SMEC Flash Module Install
pic - The SMEC logic board after module installation
pic - Details of flash module and RW connection
pic - Details of PROG and A15 connections
pic - Connection points for A15 and PROG wires
pic - Back of SMEC logic board
pic - Details of the zener diode bypass on the rear of the SMEC board
How to install the BoostButton SMEC flash module.
The logic board must be prepared the same as if a socket were installed. Additionally, a few other areas on the front of the board and one on the back need to be depotted. The zener diode on the rear that needs to be bypassed is located right next to the first number “4” in the part number printed at the edge of the board.
Once the board is depotted and the eprom removed, the module is installed in the orientation shown in the picture. Connections for the A15, RW, and PROG wires of the module are detailed in the pictures as well. In order for the SMEC to be able to be put into programming mode with only 12v, a zener diode on the rear of the board must be bypassed. This is detailed in the pictures to the right. Once you are sure things are correct, it is a good idea to seal everything up with some silicone caulking that you can get at a home improvement store.
A wire must be installed at pin 11 in the 60 way SMEC connector; follow the instructions here. This wire needs to be connected through a toggle switch to an unswitched 12 volt source. If you have a T1 harness and plan on using a charge temp sensor, now would be a good time to add a wire to pin 21 as well.
For flashing instructions, see here.
SBEC Flash Module Install
How to install the BoostButton SBEC flash module.
The SBEC board must be prepared the same as if a socket were installed. With the exception that you need to expose the 4 'extra' pads as they will be used by the flash module.
The SBEC Flash Module can be installed either directly to the board, or into a 32-pin socket. For the flash module, we use the ‘extra’ 4 pins that Chrysler was so generous to provide on the SBEC boards. The ‘extra’ 4 pins are just above the 28pins used for the regular SBEC chip (the 87C257) and contain the control signals used for flashing. So, unlike the SMEC, there is no need to point-to-point wiring to get the control signals to the board.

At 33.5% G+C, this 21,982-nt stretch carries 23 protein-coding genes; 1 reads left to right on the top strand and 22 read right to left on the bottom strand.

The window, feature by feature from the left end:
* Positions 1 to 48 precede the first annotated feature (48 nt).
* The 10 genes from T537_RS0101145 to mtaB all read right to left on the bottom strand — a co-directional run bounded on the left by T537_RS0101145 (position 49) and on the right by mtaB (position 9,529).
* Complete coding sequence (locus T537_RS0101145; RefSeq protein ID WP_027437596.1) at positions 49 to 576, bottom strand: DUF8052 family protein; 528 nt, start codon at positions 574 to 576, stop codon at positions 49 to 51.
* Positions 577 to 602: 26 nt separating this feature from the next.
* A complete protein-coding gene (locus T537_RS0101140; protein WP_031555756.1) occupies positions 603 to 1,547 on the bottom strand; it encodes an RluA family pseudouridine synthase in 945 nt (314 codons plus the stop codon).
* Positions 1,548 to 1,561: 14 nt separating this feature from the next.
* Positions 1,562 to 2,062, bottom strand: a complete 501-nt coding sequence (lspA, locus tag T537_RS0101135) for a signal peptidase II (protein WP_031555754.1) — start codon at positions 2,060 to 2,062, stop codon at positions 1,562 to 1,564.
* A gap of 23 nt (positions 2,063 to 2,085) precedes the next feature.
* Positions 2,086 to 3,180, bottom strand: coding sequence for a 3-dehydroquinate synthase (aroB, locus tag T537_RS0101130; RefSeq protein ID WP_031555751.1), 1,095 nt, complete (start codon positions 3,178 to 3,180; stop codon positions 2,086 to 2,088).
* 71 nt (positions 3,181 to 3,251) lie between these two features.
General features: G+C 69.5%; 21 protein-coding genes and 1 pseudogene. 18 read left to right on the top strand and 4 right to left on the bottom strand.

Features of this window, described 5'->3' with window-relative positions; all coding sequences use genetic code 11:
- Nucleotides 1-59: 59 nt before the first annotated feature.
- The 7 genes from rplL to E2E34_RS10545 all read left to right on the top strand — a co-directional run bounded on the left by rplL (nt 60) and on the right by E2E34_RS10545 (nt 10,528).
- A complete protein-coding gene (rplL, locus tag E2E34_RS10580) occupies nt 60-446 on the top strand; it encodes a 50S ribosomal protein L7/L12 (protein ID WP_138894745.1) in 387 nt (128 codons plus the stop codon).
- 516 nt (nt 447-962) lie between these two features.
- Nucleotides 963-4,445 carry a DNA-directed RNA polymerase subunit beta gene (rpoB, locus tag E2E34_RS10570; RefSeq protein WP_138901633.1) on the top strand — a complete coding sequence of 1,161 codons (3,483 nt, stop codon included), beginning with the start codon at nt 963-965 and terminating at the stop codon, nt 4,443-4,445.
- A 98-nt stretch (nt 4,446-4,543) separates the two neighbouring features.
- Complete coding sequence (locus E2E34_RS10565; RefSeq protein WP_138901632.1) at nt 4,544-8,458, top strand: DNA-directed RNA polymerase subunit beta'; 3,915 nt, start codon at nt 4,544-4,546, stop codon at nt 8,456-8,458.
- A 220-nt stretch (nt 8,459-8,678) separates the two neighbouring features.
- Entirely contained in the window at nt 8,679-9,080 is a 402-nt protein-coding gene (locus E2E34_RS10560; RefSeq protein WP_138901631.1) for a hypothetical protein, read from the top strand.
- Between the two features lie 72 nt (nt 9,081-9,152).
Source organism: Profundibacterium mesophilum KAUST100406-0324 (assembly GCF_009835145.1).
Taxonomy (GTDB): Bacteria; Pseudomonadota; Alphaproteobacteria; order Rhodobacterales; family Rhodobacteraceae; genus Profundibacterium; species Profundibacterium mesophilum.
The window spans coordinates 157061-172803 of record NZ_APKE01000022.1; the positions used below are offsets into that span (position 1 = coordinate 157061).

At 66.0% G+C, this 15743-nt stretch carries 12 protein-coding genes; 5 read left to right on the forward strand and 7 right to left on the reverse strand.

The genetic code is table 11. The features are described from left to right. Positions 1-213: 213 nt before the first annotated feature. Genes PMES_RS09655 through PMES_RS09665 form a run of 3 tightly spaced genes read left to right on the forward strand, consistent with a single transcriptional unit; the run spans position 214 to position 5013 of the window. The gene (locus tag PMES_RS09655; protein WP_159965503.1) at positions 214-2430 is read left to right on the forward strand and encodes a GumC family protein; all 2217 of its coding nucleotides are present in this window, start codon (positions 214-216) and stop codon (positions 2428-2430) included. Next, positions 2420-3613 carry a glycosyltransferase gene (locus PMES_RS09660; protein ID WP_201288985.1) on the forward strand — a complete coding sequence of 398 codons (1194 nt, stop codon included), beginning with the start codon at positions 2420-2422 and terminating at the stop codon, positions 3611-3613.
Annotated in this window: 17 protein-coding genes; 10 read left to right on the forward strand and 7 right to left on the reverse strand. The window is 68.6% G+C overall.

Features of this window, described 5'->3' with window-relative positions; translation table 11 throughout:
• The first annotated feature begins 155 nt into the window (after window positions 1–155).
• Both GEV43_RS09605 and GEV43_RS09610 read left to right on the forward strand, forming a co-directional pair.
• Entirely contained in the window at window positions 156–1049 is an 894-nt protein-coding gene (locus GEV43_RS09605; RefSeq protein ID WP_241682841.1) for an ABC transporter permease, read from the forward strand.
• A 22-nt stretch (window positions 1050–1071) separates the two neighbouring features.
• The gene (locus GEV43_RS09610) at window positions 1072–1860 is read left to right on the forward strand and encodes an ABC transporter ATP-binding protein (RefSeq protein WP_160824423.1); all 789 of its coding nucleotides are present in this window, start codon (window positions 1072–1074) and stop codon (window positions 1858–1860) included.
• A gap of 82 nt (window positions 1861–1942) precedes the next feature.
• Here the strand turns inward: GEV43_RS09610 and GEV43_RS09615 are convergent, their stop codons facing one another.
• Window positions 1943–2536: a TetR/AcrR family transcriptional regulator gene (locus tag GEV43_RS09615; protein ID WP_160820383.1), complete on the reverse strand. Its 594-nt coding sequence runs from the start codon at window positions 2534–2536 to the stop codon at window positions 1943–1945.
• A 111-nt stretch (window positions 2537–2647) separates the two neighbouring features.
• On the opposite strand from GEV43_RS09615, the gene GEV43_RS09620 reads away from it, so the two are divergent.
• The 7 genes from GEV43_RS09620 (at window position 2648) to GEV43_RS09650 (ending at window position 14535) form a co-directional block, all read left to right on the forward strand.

3 of the 4 ‘extra’ pads were not drilled by Chrysler. One of them usually is. The pin just to the right of pin # 1 is usually drilled and filled with solder. So, a solder sucker can usually clear it out. However, I have found a couple of SBEC’s where this hole was not drilled.
You will need to drill these holes very carefully with a 0.037” Drill bit (#63). Be sure to keep the bit on center with the pad.
The upper 2 pads conduct on the bottom of the board, but the lower 2 pads conduct on the top. So, you would be better off to drill the top hole from the bottom of the board, and the lower 2 holes from the top of the board. The drill bit will tend to push the pad off on the opposite side of the board.
After drilling, top side:
After drilling, bottom side:
Since we have drilled these after manufacturing, the holes are not thru plated. So, solder will not flow thru the board from the back side to the top. So, you will have to flow the solder on the top of the board for the lower 2 pins, and from the back for the upper 2 pins.
When you get the 32-pin socket installed, you’ll want to check continuity between the socket and the traces on the board to make sure the module will get all the required signals.
Once tested, you can plug the module into the socket and try it out. I usually recommend sealing the socket at least to reduce the exposed connections to the atmosphere.
After the socket installation, you can still use a regular 87C257 chip with the SBEC, but you’ll need to be sure to install the chip biased toward the left (4 ‘extra’ pins are open) for it to work correctly.
For flashing instructions, see here.